Since at least March 2016, Russian government cyber actors – hereafter referred to as “threat actors” – targeted government entities and multiple U.S. critical infrastructure sectors, including the energy, nuclear, commercial facilities, water, aviation, and critical manufacturing sectors.

Just this week, in a remarkable response to the Trump/Putin meeting, Director of National Intelligence Dan Coats released a statement, press release style, stating:

“The role of the Intelligence Community is to provide the best information and fact-based assessments possible for the President and policymakers. We have been clear in our assessments of Russian meddling in the 2016 election and their ongoing, pervasive efforts to undermine our democracy, and we will continue to provide unvarnished and objective intelligence in support of our national security.”

Director Coats, who spoke today at the forum, reaffirmed the direct link between President Vladimir Putin and Russian interference in the 2016 election, stating:

“Anybody who thinks that Vladimir Putin doesn’t have his stamp on everything that happens in Russia is misinformed. It is very clear that virtually nothing happens there of any kind of consequence that Vladimir Putin doesn’t know about or hasn’t ordered.”

Director Wray further emphasized that Russia is “a threat that we need to take very seriously and respond to with fierce determination.”

In my 28 years of service I rarely saw instances where all 17 intelligence agencies agreed on a subject.

When asked if he thought the Mueller investigation was a witch hunt, Wray responded, “I’ve been consistent. I get asked this a lot. I do not believe Special Counsel Mueller is on a witch hunt. I think it’s a professional investigation conducted by a man that I’ve known to be a straight shooter in all of my interactions with him in my past life in government and certainly since then.”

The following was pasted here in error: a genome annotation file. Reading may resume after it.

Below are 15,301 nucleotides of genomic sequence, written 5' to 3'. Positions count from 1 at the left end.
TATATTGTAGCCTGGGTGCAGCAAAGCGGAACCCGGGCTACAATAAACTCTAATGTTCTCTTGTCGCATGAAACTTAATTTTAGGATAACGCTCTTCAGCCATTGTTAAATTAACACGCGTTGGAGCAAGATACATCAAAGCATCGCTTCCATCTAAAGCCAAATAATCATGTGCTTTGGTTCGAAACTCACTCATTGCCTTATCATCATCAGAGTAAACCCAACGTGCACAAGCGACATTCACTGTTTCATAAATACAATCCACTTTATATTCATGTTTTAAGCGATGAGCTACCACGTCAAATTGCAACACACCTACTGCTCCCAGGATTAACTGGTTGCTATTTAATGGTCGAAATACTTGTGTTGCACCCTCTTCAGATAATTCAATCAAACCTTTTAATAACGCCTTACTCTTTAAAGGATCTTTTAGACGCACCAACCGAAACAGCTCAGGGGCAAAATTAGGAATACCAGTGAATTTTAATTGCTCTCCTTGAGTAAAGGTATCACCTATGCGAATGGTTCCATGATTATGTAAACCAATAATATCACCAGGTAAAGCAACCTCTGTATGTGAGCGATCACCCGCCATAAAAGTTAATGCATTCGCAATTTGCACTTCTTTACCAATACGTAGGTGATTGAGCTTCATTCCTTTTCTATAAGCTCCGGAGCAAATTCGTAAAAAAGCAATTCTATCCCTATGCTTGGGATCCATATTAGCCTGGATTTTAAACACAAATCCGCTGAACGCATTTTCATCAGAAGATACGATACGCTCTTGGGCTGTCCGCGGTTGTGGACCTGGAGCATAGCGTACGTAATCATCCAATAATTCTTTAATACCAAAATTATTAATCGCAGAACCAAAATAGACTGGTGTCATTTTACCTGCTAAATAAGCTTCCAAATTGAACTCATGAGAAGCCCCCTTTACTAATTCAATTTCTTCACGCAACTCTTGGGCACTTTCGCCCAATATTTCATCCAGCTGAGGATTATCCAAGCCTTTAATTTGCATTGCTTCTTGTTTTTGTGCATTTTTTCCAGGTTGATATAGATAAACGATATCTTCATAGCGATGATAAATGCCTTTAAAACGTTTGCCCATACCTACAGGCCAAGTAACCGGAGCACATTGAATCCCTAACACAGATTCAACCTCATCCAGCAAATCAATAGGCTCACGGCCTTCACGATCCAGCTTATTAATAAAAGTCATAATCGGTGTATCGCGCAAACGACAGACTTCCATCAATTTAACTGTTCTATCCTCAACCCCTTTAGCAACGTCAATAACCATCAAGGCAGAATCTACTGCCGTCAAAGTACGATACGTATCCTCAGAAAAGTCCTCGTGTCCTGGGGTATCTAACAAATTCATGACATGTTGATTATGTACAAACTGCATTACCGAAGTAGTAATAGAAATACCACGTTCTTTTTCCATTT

Also at Aspen today was Kirstjen Nielsen, Secretary of Homeland Security. She was asked by Peter Alexander of NBC if she believed the Intel Community Assessment on 2016 elections. Secretary Nielsen said she believes the results, but pushed back on whether the Russian activities were an attempt to favor either party. Alexander must have spent 10 minutes asking that same question in a variety of ways. It appeared he was trying to trap her into criticizing President Trump.

I asked Secretary Nielsen how well cyber incident sharing was going between the Department of Homeland Security and private industry. She said it was improving, and mentioned they are having an upcoming Cyber Summit with private industry.  The issue is that most of the critical infrastructure is in the hands of private industry.  Former head of the NSA and US Cyber Command, Admiral Rogers famously said he can’t defend networks he can’t see.

The Psychology of Intelligence Analysis